Last week I posted about the launch of the Virtual Peace website. This week I wanted to add some information about what’s going on with the rest of the DML winning Virtual Conflict Resolution: Turning Swords to Ploughshares project.
Basically, we’re working in three different teams, coordinated by the visionary Tim Lenoir. Each team is keeping abreast of the advances made by the others through Ning message boards and updates from Tim and the other project leaders: Natalia Mirovitskaya, Kacie Wallace and Jerry Heneghan. The progress in the last few months has been amazing! Here’s where we stand now:
Despite some initial delays (which put us more than a month behind!), everyone’s been working hard to get the simulation ready for classroom use by the middle of September. Now, some of the teams working on the project are even ahead of schedule! Some of the coolest work has been coming from the Digital Assets Development team, who are designing the avatars for the game environment. That group – comprised of Duke computer science professors (Richard Lucic and Robert Duvall), student interns, and the spectacular crew at Virtual Heroes, Inc., under the guidance of Jerry Heneghan – has been in the design studio, masterfully manipulating Maya, in order to model the avs on several key figures involved in international conflict resolution and disaster relief efforts; with sixteen real-life people to recreate, that team has no small task in front of them. Just a few weeks ago, they put up mock-avs with unfinished, generic features that seemed to just vaguely suggest the people they would eventually become. But in a sort-of Invasion of the Body Snatchers moment made digital (and not at all scary!), we’ve been able to watch these partial images slowly morph into recognizable digi-humans. Most of the avatars now have defined features, textured hair and realistic body shapes. Many are almost ready to go. It’s been awesome to have a visual component to help those of us working in other areas really begin to imagine what the finished product will look like. I'll add images shortly.
The Content Development Team has also been unassumingly, yet impressively, churning out thorough documentation of the ins-and-outs of international conflict resolution and disaster relief in order to provide the simulation-design team with objectives, storylines and realistic models of action and interactions in these situations. The Content Development group, which includes project leaders Natalia Mirovitskaya from the Duke-UNC Rotary Center and Kacie Wallace from Duke, as well as student interns from the Rotary Center, has already delivered a 100-page, densely packed manual detailing the history and extent of the disaster (Hurricane Mitch, 1998) on which the Virtual Conflict Resolution project is based, as well as mission statements for each of the role-players in the simulation. Now, they continue to meet with experts in the field to find out the nitty-gritty of encounters among various groups in disaster relief situations. They’re trying to find out who meets where and how, how do they go about representing themselves and their institutions – down to the tiniest details (Do negotiators and rescue workers carry around PDAs? How readily available is phone contact between the representative and his/her group? Etc.). These guys plan to ensure that the simulation is as realistic as possible in order to make the training provided by it the most effective it can be. I hope that some of their documents will be linked from the website as the splash page morphs into a deeper, networking (Ning) site. It’ll be great for people interested in the project to be able to see just how much work went into making the simulation accurate and successful.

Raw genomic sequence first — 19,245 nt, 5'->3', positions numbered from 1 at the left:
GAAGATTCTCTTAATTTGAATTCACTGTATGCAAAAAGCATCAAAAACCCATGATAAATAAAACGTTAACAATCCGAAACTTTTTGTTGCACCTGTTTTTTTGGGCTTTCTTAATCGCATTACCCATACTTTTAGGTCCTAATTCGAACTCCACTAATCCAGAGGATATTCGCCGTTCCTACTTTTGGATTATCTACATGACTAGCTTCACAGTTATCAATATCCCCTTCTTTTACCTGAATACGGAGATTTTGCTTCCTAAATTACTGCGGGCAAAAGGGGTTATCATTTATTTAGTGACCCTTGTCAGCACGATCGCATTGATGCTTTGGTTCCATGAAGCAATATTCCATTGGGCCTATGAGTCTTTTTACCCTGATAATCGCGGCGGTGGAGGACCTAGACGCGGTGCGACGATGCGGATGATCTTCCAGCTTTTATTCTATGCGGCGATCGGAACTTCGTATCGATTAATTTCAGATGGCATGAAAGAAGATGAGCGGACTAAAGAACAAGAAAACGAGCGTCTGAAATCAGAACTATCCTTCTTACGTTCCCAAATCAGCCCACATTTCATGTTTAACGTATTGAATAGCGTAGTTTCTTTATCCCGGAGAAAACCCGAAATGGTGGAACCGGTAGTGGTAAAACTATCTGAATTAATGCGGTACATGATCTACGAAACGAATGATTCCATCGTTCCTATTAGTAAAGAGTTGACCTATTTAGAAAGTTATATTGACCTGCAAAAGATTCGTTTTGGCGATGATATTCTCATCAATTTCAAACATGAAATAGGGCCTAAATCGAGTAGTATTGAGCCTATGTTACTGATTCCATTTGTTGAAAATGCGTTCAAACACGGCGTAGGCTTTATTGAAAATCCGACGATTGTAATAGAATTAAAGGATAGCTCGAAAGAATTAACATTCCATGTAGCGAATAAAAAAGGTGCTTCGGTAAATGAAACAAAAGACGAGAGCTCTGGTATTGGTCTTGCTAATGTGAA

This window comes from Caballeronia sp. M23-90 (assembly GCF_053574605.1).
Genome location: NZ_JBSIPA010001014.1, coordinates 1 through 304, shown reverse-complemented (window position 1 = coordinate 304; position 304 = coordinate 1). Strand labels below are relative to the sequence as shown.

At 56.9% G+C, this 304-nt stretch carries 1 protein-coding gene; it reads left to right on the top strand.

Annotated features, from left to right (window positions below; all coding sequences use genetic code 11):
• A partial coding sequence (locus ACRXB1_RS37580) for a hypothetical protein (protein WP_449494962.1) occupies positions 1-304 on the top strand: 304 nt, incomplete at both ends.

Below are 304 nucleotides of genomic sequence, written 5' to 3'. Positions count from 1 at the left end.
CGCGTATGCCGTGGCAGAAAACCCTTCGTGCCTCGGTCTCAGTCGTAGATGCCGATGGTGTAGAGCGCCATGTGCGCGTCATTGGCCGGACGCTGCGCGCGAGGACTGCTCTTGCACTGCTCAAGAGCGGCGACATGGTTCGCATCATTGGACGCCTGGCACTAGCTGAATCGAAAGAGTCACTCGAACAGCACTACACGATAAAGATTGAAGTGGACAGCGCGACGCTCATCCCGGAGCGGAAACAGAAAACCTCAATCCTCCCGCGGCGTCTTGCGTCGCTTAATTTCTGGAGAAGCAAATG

Finally, the Web Development team – made up of Patrick Herron, a researcher from the Jenkins Collaboratory and Duke ISIS, as well as interns from Duke and Brown (including me!) – offered-up the first publicly available deliverable last week: www.virtualpeace.org. We’re now working on manipulating our Ning site to make it a useful complement to the simulation itself. We want to allow players who use the game in class to be able to network on the site, as well as allow interested parties – including future users of the game, educators, students, and anyone involved in conflict resolution and disaster relief – to access each other, information about the simulation and about the history of international work in these areas. Figuring out the best way to execute all the exciting possibilities we see for the Ning site is our current challenge.
I’m sure I’ll have more to report soon, as the project continues to develop at lightning pace. Hopefully I’ll be able to provide some awesome visuals
Oh, and just in case there's any confusion about the name: we've been operating officially under Virtual Conflict Resolution, but have been more generally using Virtual Peace. Now, we're making efforts to get the official named changed to Virtual Peace -- not least because VCR is a rather outdated acronym for such an awesome digital collaboration!